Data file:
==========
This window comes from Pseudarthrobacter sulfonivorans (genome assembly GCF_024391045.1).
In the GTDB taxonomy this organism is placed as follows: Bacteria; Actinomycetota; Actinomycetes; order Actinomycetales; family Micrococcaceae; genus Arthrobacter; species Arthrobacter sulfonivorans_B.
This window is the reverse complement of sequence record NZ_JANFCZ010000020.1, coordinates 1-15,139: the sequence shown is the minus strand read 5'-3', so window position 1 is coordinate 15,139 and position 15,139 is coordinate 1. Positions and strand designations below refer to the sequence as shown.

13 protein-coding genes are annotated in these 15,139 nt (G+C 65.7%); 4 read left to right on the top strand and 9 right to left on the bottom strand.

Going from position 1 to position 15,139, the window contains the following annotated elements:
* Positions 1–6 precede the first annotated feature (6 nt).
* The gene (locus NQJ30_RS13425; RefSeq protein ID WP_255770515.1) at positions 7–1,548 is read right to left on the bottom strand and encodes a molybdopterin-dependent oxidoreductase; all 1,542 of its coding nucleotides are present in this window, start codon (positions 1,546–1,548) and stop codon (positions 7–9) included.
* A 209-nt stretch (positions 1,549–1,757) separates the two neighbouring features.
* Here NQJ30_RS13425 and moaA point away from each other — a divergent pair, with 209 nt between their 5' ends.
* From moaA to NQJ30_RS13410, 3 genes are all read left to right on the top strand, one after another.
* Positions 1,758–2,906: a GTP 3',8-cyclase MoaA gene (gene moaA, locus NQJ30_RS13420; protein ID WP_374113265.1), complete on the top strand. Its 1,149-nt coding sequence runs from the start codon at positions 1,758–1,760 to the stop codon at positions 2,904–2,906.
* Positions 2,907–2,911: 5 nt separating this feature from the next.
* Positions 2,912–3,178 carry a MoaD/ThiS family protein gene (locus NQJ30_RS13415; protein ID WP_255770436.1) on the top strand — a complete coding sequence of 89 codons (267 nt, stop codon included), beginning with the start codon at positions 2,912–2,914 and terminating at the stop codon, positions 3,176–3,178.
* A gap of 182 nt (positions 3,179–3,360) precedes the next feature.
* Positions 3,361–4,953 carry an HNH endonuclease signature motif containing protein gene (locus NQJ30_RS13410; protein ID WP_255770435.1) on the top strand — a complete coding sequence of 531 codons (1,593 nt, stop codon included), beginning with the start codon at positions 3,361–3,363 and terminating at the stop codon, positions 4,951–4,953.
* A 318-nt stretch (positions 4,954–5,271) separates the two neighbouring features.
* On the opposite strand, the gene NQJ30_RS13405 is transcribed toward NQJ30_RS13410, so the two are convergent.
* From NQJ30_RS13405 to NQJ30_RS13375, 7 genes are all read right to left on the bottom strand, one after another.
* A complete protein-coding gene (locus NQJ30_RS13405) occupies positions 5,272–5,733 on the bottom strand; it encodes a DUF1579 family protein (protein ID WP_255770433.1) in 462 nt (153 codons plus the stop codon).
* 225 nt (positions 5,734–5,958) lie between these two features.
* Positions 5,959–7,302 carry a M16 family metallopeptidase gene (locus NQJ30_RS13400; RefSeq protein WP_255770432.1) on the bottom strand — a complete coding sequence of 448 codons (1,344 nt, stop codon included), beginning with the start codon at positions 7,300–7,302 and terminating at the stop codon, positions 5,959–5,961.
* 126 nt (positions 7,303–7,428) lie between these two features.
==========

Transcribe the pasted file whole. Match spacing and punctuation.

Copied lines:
This window comes from Pseudarthrobacter sulfonivorans (genome assembly GCF_024391045.1).
In the GTDB taxonomy this organism is placed as follows: Bacteria; Actinomycetota; Actinomycetes; order Actinomycetales; family Micrococcaceae; genus Arthrobacter; species Arthrobacter sulfonivorans_B.
This window is the reverse complement of sequence record NZ_JANFCZ010000020.1, coordinates 1-15,139: the sequence shown is the minus strand read 5'-3', so window position 1 is coordinate 15,139 and position 15,139 is coordinate 1. Positions and strand designations below refer to the sequence as shown.

13 protein-coding genes are annotated in these 15,139 nt (G+C 65.7%); 4 read left to right on the top strand and 9 right to left on the bottom strand.

Going from position 1 to position 15,139, the window contains the following annotated elements:
* Positions 1–6 precede the first annotated feature (6 nt).
* The gene (locus NQJ30_RS13425; RefSeq protein ID WP_255770515.1) at positions 7–1,548 is read right to left on the bottom strand and encodes a molybdopterin-dependent oxidoreductase; all 1,542 of its coding nucleotides are present in this window, start codon (positions 1,546–1,548) and stop codon (positions 7–9) included.
* A 209-nt stretch (positions 1,549–1,757) separates the two neighbouring features.
* Here NQJ30_RS13425 and moaA point away from each other — a divergent pair, with 209 nt between their 5' ends.
* From moaA to NQJ30_RS13410, 3 genes are all read left to right on the top strand, one after another.
* Positions 1,758–2,906: a GTP 3',8-cyclase MoaA gene (gene moaA, locus NQJ30_RS13420; protein ID WP_374113265.1), complete on the top strand. Its 1,149-nt coding sequence runs from the start codon at positions 1,758–1,760 to the stop codon at positions 2,904–2,906.
* Positions 2,907–2,911: 5 nt separating this feature from the next.
* Positions 2,912–3,178 carry a MoaD/ThiS family protein gene (locus NQJ30_RS13415; protein ID WP_255770436.1) on the top strand — a complete coding sequence of 89 codons (267 nt, stop codon included), beginning with the start codon at positions 2,912–2,914 and terminating at the stop codon, positions 3,176–3,178.
* A gap of 182 nt (positions 3,179–3,360) precedes the next feature.
* Positions 3,361–4,953 carry an HNH endonuclease signature motif containing protein gene (locus NQJ30_RS13410; protein ID WP_255770435.1) on the top strand — a complete coding sequence of 531 codons (1,593 nt, stop codon included), beginning with the start codon at positions 3,361–3,363 and terminating at the stop codon, positions 4,951–4,953.
* A 318-nt stretch (positions 4,954–5,271) separates the two neighbouring features.
* On the opposite strand, the gene NQJ30_RS13405 is transcribed toward NQJ30_RS13410, so the two are convergent.
* From NQJ30_RS13405 to NQJ30_RS13375, 7 genes are all read right to left on the bottom strand, one after another.
* A complete protein-coding gene (locus NQJ30_RS13405) occupies positions 5,272–5,733 on the bottom strand; it encodes a DUF1579 family protein (protein ID WP_255770433.1) in 462 nt (153 codons plus the stop codon).
* 225 nt (positions 5,734–5,958) lie between these two features.
* Positions 5,959–7,302 carry a M16 family metallopeptidase gene (locus NQJ30_RS13400; RefSeq protein WP_255770432.1) on the bottom strand — a complete coding sequence of 448 codons (1,344 nt, stop codon included), beginning with the start codon at positions 7,300–7,302 and terminating at the stop codon, positions 5,959–5,961.
* 126 nt (positions 7,303–7,428) lie between these two features.